Video After Decades of Pressure, Luxembourg Drops Bank Secrecy Rules

European Union finance ministers have reached a breakthrough agreement that will make it more difficult for tax cheats to hide their money. The new legislation, which had been blocked for years by countries with a reputation as tax havens, was approved last week after Luxembourg and Austria agreed to lift their vetoes. But as Mil Arcega reports, it doesn’t mean tax cheats have run out of places to keep their money hidden.
Video

Video Kobani Refugees Welcome, Turkey Criticizes, US Airdrop

Residents of Kobani in northern Syria have welcomed the airdrop of weapons, ammunition and medicine to Kurdish militia who are resisting the seizure of their city by Islamic State militants. The Turkish government, however, has criticized the operation. VOA’s Scott Bobb reports from southeastern Turkey, across the border from Kobani.
Video

Video China Political Meeting Seeks to Improve Rule of Law

China’s communist leaders will host a top level political meeting this week, called the Fourth Plenum, and for the first time in the party’s history, rule of law will be a key item on the agenda. Analysts and Chinese media reports say the meetings could see the approval of long-awaited measures aimed at giving courts more independence and include steps to enhance an already aggressive and high-reaching anti-corruption drive. VOA’s Bill Ide has more from Beijing.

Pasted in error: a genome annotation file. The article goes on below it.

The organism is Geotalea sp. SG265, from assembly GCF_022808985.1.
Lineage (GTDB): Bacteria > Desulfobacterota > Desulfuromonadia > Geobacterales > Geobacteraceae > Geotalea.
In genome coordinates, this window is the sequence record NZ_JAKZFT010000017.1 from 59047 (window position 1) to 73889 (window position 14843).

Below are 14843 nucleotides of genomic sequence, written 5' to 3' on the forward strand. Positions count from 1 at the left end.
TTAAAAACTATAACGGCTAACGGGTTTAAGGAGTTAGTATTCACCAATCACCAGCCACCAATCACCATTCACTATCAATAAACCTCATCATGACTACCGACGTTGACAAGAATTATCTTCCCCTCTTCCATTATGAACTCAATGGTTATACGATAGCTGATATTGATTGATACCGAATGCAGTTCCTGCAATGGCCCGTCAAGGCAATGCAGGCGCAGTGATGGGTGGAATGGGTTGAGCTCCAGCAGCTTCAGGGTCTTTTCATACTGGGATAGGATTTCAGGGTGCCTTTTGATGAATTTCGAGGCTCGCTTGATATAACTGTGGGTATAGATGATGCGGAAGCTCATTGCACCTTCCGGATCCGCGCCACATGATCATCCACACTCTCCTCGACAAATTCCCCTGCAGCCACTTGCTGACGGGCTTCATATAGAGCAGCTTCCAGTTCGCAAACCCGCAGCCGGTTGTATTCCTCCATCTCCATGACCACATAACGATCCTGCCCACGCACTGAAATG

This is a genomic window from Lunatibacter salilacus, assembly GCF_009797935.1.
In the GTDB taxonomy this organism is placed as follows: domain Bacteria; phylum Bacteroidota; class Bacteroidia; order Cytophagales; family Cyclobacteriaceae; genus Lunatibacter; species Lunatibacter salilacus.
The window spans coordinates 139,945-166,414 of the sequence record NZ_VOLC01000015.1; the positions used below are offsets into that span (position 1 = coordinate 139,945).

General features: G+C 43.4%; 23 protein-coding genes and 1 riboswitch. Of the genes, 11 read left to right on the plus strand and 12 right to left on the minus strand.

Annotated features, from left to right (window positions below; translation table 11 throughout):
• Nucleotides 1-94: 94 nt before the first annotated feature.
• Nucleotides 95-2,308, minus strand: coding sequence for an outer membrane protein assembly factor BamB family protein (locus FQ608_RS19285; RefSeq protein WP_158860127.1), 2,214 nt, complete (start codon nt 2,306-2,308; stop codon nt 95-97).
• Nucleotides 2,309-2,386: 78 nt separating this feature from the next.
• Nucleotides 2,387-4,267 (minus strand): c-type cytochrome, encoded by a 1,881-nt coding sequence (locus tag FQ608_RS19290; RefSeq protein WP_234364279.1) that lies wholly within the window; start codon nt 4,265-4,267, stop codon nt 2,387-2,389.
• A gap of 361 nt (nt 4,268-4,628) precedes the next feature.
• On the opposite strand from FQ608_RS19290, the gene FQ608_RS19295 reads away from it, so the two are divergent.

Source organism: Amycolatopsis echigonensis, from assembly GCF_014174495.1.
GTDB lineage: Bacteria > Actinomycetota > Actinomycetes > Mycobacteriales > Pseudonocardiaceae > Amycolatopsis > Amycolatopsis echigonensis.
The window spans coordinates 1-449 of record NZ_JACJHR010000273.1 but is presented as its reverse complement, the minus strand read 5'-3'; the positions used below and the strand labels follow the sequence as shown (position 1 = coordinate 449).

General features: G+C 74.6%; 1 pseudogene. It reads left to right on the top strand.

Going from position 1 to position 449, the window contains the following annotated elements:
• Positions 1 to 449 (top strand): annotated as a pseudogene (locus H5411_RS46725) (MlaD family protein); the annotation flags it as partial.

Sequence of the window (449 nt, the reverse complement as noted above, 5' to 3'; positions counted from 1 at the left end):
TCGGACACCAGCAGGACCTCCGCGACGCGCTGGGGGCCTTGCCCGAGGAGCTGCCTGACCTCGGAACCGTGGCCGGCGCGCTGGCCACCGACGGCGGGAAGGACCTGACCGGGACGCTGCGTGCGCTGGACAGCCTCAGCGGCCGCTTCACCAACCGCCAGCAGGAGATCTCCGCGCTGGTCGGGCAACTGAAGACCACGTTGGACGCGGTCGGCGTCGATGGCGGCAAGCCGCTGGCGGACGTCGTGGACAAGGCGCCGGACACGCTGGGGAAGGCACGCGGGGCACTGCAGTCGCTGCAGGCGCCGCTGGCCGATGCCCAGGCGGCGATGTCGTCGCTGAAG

Video

Video US ‘Death Cafes’ Put Focus on the Finale

In contemporary America, death usually is a topic to be avoided. But the growing “death café” movement encourages people to discuss their fears and desires about their final moments. VOA’s Jerome Socolovsky reports.
Video

Video Ebola Orphanage Opens in Sierra Leone

Sierra Leone's first Ebola orphanage has opened in the Kailahun district. Hundreds of children orphaned since the beginning of the Ebola outbreak face stigma and rejection with nobody to care for them. Adam Bailes reports for VOA about a new interim care center that's aimed at helping the growing number of children affected by Ebola.
Video

Video Young Nairobi Tech Innovator on 'Track' in Security Business

A 24-year-old technology innovator in Nairobi has invented a tracking device that monitors and secures cars. He has also come up with what he claims is the most robust audio-visual surveillance system yet. As Lenny Ruvaga reports from the Kenyan capital, his innovations are offering alternative security solutions.
Video

Video Latinas Converting to Islam for Identity, Structure